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Harrow thankful for support of teammates, coaches in making return

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Ryan Harrow returned to practice this week after missing time due to illness and spending Thanksgiving with his family while tending to an issue. (Chet White, UK Athletics) Ryan Harrow returned to practice this week after missing time due to illness and spending Thanksgiving with his family while tending to an issue. (Chet White, UK Athletics)
Going weeks without practicing or playing a game, November was a trying month for Ryan Harrow.

Along the way, there was constant interest in his status on the part of fans and media, interest he couldn't help but be aware of as he missed time first due to illness, then to tend to an issue with his family. There were signs at his team's games, too many tweets to count - even though Harrow himself is no longer on Twitter - and a handful of personal encounters when he inevitably had to emerge from his room.

In the end, the only voices that really mattered - though he of course appreciated the support of the Big Blue Nation - were those of his teammates and coaches.

"They let me know that they wanted me to be back as soon as I could, but they understood what I was going through, being sick and having to handle my family thing," Harrow said. "I appreciated that and I keep telling them thank you."

For the first time since the day before UK's season opener, he was able to thank them in person at practice this weekend when he made his long-awaited return.

"It felt good," Harrow said. "All I could do was smile on Sunday when I was at practice."

His fellow Wildcats noticed.

"It was definitely a great practice with him back," Nerlens Noel said. "He couldn't stop smiling all day. I saw how much he enjoyed being back and it's just something that you've definitely got to feel good about, having him back with the team."

When UK (4-1) travels to Notre Dame (6-1) for its first true road game, Harrow will be with the team. Whether or not he sees the floor for the first time since starting and playing limited minutes against Maryland is another matter, though Harrow reports still being in shape despite the seven pounds he lost during his absence.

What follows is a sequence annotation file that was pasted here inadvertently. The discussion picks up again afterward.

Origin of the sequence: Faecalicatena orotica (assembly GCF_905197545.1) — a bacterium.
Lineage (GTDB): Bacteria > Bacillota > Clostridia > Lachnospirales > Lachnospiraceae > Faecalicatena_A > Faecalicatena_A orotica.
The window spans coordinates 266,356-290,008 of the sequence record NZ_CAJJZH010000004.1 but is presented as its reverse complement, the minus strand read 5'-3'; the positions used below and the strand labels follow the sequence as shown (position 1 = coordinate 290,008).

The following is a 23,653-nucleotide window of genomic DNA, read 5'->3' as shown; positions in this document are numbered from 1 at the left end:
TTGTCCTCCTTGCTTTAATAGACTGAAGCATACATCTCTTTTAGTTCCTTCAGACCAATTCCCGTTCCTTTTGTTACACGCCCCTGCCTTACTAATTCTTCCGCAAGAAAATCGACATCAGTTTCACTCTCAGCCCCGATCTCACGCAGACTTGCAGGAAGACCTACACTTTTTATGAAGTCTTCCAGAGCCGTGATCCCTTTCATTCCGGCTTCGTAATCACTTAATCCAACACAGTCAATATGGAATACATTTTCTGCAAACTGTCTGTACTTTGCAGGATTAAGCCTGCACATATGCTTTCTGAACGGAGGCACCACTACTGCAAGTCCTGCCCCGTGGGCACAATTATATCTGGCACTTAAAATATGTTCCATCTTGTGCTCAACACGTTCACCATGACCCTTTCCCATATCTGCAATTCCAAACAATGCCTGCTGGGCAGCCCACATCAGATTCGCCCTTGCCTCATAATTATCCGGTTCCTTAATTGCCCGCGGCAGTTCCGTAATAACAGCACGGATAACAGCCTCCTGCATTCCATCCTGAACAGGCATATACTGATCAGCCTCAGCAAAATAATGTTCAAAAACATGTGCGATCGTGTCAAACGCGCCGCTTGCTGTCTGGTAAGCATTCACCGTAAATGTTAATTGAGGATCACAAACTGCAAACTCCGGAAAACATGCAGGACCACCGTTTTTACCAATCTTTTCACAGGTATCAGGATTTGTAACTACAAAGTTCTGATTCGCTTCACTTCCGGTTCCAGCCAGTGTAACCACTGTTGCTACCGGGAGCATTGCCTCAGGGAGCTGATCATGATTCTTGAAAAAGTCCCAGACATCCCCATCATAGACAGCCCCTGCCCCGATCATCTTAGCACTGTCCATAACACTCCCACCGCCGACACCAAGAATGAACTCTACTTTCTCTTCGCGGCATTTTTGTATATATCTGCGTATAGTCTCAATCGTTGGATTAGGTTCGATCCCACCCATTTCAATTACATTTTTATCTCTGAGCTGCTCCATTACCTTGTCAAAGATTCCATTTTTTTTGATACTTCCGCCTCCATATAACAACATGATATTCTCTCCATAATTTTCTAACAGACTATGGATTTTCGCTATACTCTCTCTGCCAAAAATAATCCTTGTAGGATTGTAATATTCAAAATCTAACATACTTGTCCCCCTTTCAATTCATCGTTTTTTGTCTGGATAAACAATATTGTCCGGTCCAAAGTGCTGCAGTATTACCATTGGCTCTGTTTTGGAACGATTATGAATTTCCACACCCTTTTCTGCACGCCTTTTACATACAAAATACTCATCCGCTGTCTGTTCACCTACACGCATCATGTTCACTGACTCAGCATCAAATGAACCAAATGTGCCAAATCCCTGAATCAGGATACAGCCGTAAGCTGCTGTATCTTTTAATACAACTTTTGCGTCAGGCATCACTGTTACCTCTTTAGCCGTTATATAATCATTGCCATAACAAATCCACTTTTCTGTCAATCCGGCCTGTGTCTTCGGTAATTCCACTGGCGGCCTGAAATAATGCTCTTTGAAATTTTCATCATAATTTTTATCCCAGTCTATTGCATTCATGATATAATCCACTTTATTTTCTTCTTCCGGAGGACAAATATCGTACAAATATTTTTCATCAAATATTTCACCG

Coach Cal wouldn't rule out 7 p.m. ET Thursday against a big, veteran Notre Dame team that shoots well and figures to be playing in front of a raucous home crowd.

"We'll see," Calipari said. "I may throw him in that Notre Dame game just to see where he is. We're still learning. It's November. But we'll see."

The nice thing for the Cats is that they are long on options. Harrow entered the season as the heir apparent at point guard, but Archie Goodwin and Jarrod Polson combined to fill his void admirably over the last four games. Goodwin has been particularly impressive of late, averaging 25.0 points, 6.5 assists and 7.5 rebounds in a pair of wins last week over Morehead State and LIU-Brooklyn.

"He's our point guard," Calipari said. "He's earned the position and he's our point guard."

On its face, that may seem a suggestion that there is little room for Harrow to be much more than a backup. In reality, that's not what Calipari means at all.

"It doesn't mean he's our only point guard," Calipari said. "Now we have three point guards, which is even better really than having one point guard. And you can put two on the court at one time which is even better against zone, against pressing."

In fact, Calipari says that having two point guards a trait some of his best teams have had in common. In 2009-10, UK played the majority of its games with John Wall and Eric Bledsoe sharing the backcourt. The last two seasons, an argument can be made that Doron Lamb was a point guard playing alongside Brandon Knight and Marquis Teague. With Goodwin, Polson and a healthy Harrow, Calipari might be able to play multiple point guards together again.

How exactly that works is far from set in stone. Just like the team as a whole, the point guard position is a work in progress that has at times looked good and at times not. But the idea isn't to look good in November, it's to look great when March rolls around.

"This is about, when it's all said and done, were we the best version of what we could be as a team?" Calipari said. "Were individual players the best version of themselves? And were we having more fun than any team in the country? Now the answer to all those is no, no and no. We need that to be yes, yes and yes and then that's the team that keeps marching, doesn't want the season to end."

In all likelihood, the best version of this Kentucky team a few months in the future is one that features Harrow prominently. When he begins to play a role, however, remains to be seen. The good thing for Harrow is that he has more experience sitting on the bench and supporting his team than he cares to remember after redshirting last season.

"I've been doing well in the two practices that we've had since I've been back and if Coach feels like he needs to play me then he'll play me and I'll be ready," Harrow said. "I don't know when that's going to happen. All I know is I'll be on the side cheerleading like I was last year but dressed up and ready to go if need be."

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